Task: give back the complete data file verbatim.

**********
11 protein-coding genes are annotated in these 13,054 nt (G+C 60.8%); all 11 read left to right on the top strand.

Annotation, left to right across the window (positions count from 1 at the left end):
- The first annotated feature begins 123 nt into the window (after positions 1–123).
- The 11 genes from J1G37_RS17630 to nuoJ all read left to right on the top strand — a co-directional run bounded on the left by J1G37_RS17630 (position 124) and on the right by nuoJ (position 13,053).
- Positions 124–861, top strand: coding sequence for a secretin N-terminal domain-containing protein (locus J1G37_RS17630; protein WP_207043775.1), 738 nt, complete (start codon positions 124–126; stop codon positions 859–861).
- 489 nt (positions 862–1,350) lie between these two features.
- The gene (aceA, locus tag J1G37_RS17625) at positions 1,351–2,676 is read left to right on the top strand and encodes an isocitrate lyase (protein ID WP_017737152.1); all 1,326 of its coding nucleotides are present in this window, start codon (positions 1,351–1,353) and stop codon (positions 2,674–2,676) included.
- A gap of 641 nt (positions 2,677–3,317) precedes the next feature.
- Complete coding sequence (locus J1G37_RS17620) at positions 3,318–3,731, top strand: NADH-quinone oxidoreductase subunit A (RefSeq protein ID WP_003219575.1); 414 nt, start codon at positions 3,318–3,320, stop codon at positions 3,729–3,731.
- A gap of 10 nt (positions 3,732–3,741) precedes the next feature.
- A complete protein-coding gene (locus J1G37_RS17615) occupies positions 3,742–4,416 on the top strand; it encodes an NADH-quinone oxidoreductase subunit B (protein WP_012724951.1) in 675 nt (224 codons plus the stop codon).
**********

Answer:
11 protein-coding genes are annotated in these 13,054 nt (G+C 60.8%); all 11 read left to right on the top strand.

Annotation, left to right across the window (positions count from 1 at the left end):
- The first annotated feature begins 123 nt into the window (after positions 1–123).
- The 11 genes from J1G37_RS17630 to nuoJ all read left to right on the top strand — a co-directional run bounded on the left by J1G37_RS17630 (position 124) and on the right by nuoJ (position 13,053).
- Positions 124–861, top strand: coding sequence for a secretin N-terminal domain-containing protein (locus J1G37_RS17630; protein WP_207043775.1), 738 nt, complete (start codon positions 124–126; stop codon positions 859–861).
- 489 nt (positions 862–1,350) lie between these two features.
- The gene (aceA, locus tag J1G37_RS17625) at positions 1,351–2,676 is read left to right on the top strand and encodes an isocitrate lyase (protein ID WP_017737152.1); all 1,326 of its coding nucleotides are present in this window, start codon (positions 1,351–1,353) and stop codon (positions 2,674–2,676) included.
- A gap of 641 nt (positions 2,677–3,317) precedes the next feature.
- Complete coding sequence (locus J1G37_RS17620) at positions 3,318–3,731, top strand: NADH-quinone oxidoreductase subunit A (RefSeq protein ID WP_003219575.1); 414 nt, start codon at positions 3,318–3,320, stop codon at positions 3,729–3,731.
- A gap of 10 nt (positions 3,732–3,741) precedes the next feature.
- A complete protein-coding gene (locus J1G37_RS17615) occupies positions 3,742–4,416 on the top strand; it encodes an NADH-quinone oxidoreductase subunit B (protein WP_012724951.1) in 675 nt (224 codons plus the stop codon).